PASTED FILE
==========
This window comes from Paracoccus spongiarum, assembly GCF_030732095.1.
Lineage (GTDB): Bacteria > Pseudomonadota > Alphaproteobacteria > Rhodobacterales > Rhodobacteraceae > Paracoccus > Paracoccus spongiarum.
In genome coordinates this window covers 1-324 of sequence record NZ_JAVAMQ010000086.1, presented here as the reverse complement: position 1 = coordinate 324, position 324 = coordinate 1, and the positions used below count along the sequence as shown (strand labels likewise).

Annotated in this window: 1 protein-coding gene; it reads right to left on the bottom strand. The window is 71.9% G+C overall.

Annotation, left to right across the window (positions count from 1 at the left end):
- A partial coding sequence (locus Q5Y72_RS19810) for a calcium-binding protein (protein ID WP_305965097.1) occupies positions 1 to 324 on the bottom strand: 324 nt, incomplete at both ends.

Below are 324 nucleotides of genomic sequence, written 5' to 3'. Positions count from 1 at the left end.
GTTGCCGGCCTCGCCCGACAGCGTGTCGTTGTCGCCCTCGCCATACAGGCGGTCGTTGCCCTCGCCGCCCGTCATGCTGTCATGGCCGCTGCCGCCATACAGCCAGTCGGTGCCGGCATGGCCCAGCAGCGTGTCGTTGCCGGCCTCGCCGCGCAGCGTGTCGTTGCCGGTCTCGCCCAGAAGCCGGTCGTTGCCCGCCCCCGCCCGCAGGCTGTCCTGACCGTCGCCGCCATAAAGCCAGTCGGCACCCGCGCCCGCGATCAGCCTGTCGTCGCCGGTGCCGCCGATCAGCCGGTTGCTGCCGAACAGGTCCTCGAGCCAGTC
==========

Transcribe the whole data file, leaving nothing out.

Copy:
This window comes from Paracoccus spongiarum, assembly GCF_030732095.1.
Lineage (GTDB): Bacteria > Pseudomonadota > Alphaproteobacteria > Rhodobacterales > Rhodobacteraceae > Paracoccus > Paracoccus spongiarum.
In genome coordinates this window covers 1-324 of sequence record NZ_JAVAMQ010000086.1, presented here as the reverse complement: position 1 = coordinate 324, position 324 = coordinate 1, and the positions used below count along the sequence as shown (strand labels likewise).

Annotated in this window: 1 protein-coding gene; it reads right to left on the bottom strand. The window is 71.9% G+C overall.

Annotation, left to right across the window (positions count from 1 at the left end):
- A partial coding sequence (locus Q5Y72_RS19810) for a calcium-binding protein (protein ID WP_305965097.1) occupies positions 1 to 324 on the bottom strand: 324 nt, incomplete at both ends.

Below are 324 nucleotides of genomic sequence, written 5' to 3'. Positions count from 1 at the left end.
GTTGCCGGCCTCGCCCGACAGCGTGTCGTTGTCGCCCTCGCCATACAGGCGGTCGTTGCCCTCGCCGCCCGTCATGCTGTCATGGCCGCTGCCGCCATACAGCCAGTCGGTGCCGGCATGGCCCAGCAGCGTGTCGTTGCCGGCCTCGCCGCGCAGCGTGTCGTTGCCGGTCTCGCCCAGAAGCCGGTCGTTGCCCGCCCCCGCCCGCAGGCTGTCCTGACCGTCGCCGCCATAAAGCCAGTCGGCACCCGCGCCCGCGATCAGCCTGTCGTCGCCGGTGCCGCCGATCAGCCGGTTGCTGCCGAACAGGTCCTCGAGCCAGTC